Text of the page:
This has kind of been pointed out with not advising forgiveness. Forgiveness IS a step in the healing process, but it is a LAST step. If you suggest it early on, then it makes the survivor feel she has no right to be angry. Anger comes way before forgiveness and so if you suggest forgive, before they can even make it to anger, then the healing gets short circuited.

People pushed me to be angry with my mother for failing to protect me. She knew something was terribly wrong between me and my father, and failed to ask or take any action. So I had reason to be angry with her too. But my dad didn't love me enough to not abuse me and accepting that my mom ALSO didn't love me enough to protect me was more than I could handle. I needed to believe that someone loved me, so when people pushed me to be angry at my mother, it actually sent me backwards in the healing process.

So, my advise from my experience is listen, listen, listen. If you see thinking that is screwed up, you can gently point out what you see. Such as, pointing out that a child is never responsible for sexual behavior because they simply are too young to have sexual feelings, so how can a two year old "seduce" an adult? That implies sexual intent in someone who has no sexual intent or knowledge. The adult is projecting his feelings onto the child, then telling the child she is responsible for his feelings.

But you cannot remove the pain the survivor feels.

You cannot push them faster than they are capable of healing.

You cannot feel their anger for them.

You cannot do their healing for them.

All you can really do is be there for them and believe them.

So, I would suggest that you only make suggestions like report to police *if* it comes up in conversation and then only as "what I think I would do." Same with telling his bishop. Some victims want the church kept out of it.

Now, personally, I never reported to police. I did tell his bishop because he was in position at church of harming others. I did tell my siblings so they could protect their children. But, do not push your friend into anything because if it goes badly, it will be your fault and she will hate you for it and will lose a support person.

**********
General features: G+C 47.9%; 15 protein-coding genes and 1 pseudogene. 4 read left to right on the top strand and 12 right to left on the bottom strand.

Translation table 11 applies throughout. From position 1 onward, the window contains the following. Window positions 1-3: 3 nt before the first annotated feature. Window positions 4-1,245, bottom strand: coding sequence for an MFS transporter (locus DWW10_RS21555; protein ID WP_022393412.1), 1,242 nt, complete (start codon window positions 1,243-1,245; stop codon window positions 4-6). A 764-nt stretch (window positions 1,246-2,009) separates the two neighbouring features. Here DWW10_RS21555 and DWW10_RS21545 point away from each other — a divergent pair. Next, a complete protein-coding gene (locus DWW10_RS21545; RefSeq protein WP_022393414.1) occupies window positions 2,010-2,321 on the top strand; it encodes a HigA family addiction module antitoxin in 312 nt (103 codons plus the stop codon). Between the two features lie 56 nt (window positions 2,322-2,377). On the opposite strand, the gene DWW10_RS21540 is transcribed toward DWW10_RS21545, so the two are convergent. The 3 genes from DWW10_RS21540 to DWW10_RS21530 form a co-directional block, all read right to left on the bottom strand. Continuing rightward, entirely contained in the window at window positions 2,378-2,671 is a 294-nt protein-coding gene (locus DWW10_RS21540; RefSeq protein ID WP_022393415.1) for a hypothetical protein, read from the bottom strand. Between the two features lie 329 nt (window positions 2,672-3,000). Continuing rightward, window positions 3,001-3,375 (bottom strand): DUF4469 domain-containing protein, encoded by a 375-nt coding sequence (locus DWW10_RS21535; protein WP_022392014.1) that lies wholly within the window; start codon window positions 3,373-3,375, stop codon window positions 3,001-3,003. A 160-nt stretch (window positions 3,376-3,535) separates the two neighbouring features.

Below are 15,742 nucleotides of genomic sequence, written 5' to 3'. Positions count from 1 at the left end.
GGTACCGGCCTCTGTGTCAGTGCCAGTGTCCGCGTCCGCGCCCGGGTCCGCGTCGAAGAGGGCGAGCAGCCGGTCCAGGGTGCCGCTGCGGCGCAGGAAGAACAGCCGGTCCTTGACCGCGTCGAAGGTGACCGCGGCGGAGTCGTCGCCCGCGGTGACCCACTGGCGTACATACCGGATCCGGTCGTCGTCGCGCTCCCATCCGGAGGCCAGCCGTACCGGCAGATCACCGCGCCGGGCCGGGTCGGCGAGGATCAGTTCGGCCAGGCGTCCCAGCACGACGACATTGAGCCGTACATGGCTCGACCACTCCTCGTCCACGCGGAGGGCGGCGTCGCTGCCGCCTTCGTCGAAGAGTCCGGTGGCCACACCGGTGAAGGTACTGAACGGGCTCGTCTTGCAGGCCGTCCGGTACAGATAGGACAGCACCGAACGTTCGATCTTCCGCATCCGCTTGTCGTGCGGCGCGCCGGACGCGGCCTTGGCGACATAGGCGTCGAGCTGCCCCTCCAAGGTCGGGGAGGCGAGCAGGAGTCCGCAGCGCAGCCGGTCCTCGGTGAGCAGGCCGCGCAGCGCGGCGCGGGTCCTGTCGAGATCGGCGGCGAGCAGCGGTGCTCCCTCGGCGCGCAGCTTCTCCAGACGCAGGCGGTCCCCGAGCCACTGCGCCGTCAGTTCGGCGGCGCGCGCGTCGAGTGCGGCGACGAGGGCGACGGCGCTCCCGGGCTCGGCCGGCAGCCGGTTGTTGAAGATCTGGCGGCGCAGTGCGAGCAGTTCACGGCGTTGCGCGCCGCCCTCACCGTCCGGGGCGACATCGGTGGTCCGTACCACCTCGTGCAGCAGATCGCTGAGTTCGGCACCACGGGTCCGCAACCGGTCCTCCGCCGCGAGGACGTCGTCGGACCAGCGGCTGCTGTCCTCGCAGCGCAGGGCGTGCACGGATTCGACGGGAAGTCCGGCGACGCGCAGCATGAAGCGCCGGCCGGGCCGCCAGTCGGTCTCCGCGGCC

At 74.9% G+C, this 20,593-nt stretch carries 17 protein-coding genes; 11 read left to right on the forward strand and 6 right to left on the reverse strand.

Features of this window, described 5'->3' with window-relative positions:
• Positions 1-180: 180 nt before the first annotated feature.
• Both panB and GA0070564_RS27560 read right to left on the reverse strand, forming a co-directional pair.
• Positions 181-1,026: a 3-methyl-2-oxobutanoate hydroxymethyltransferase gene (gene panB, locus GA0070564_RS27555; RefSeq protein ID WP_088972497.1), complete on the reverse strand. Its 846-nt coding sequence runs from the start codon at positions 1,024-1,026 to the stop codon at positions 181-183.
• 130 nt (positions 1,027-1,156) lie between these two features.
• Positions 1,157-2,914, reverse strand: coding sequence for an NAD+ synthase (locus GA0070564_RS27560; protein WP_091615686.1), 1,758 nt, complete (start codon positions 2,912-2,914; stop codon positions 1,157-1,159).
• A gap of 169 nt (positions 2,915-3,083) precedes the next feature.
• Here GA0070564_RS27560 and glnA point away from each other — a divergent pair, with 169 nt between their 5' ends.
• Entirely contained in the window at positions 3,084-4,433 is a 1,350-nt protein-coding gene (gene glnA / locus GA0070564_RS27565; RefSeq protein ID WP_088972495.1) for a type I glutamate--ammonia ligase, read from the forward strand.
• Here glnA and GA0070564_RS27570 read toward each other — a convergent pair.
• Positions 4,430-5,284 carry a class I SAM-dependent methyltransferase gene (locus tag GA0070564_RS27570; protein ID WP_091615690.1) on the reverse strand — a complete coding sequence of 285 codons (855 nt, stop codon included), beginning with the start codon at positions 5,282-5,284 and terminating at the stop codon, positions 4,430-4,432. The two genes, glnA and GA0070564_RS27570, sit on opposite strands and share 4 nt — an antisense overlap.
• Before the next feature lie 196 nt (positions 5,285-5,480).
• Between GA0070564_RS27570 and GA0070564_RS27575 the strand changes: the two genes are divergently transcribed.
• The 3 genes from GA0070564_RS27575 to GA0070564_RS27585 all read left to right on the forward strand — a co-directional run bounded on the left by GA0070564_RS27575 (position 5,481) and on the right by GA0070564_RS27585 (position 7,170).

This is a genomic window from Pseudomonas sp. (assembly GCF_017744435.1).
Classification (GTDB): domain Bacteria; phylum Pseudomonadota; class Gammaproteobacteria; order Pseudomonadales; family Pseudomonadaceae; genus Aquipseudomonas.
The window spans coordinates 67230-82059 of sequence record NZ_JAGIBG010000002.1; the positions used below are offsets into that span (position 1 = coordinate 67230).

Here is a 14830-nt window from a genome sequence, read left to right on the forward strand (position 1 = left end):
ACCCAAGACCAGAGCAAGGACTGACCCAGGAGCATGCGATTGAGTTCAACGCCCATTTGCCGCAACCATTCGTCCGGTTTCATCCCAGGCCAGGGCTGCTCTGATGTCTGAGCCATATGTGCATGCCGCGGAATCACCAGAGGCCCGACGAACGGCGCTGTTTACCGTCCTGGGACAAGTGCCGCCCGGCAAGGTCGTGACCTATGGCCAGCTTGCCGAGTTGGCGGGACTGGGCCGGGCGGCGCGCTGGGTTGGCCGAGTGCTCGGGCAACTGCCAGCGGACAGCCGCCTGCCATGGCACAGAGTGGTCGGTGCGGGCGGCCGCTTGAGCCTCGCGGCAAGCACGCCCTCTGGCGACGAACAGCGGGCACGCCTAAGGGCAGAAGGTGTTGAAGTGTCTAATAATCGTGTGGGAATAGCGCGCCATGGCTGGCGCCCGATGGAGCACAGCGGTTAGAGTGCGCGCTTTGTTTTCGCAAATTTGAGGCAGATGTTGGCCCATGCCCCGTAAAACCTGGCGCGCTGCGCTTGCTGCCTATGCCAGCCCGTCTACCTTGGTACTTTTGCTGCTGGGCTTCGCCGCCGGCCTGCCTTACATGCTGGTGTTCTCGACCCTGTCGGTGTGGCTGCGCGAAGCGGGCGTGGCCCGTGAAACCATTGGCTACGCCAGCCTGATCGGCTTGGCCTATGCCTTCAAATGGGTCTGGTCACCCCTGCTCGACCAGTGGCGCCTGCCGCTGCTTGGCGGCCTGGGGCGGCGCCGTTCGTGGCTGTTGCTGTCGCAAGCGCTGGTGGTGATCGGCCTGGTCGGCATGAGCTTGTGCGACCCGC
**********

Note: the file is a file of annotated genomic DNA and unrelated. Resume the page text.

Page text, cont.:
So, give her options. Reporting to police is one option. Deciding not to report to police is also an option and while you can point out pros and cons, don't push her into what you think she should do. Give her options then back off and let her control her life. Control is something the abuser took away, so always give her control of her choices.

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SeeNoEvil
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Re: being there for a victim of sexual abuse

Post by SeeNoEvil » Fri Sep 15, 2017 2:29 pm

alas wrote:
Fri Sep 15, 2017 10:52 am
SeeNoEvil wrote:
Thu Sep 14, 2017 7:54 pm
Liberated this is a thread that is most needed. I have a friend right now I am having similar conversations with. I've learned a lot from this thread that has helped me a lot. In her case all her family sided with the abuser. She was just a child when it happened. I don't understand how a family could do that!
[Begin rant]
I would say that 90% of victims say that the family sided with the abuser. But the family feels that they did not take sides. The trouble is that when you have a younger victim and an older perp the victim has much less power, and by "remaining neutral" the family fails to support the victim at all. The family needs to be smacked the side of the head with a 2x4 and told that if they fail to side 100% with the victim then they are taking the side of the perp. You cannot remain neutral when there is the victim of crime and a criminal. It Isi possible to support both the victim and the perp. But when family loves the perp, it is very hard to kiss him before testifying against him in court, then smile and say, see you when you get out of prison. But in order to protect the victim from further harm, the perp needs to be OUT of the home as soon as the accusation comes out.

Really, the only way to side with the victim is to be angry enough at the perp that you no longer want him in your own life either, because, really, you cannot support the victim and still have your relationship with the perp unchanged. The victim needs to know that what the perp did was wrong, wrong enough to make the rest of the family angry.

But in 90% of the cases I saw, the family failed the victim. They would do things like be character witnesses for the perp, and in front of the victim testify that the perp was a great guy, with tearfull, "he doesn't deserve to go to prison over this." Yet this same family member swore that they were doing everything in their power to support the victim.

They would most often blame the legal mess on the victim because she told. Somehow, family often expects the victim to just endure the abuse so as to protect the perp and the family from the embarrassment, legal problems, and consequences of the perp's behavior.

You HAVE to blame the perpetrator. There is no neutral.

[end rant]

Now that I have spouted my anger, don't ever spout your anger in front of the victim. They will jump in to defend their family or even come to the defense of the perp. If the perp is family, remember that no matter how angry the victim might be, they do not tolerate others being angry at their loved ones. They love/hate their family and the perp, but as a support person, you are not allowed to be angry---at least until they are ready for you to be angry, and then you damned well better be angry.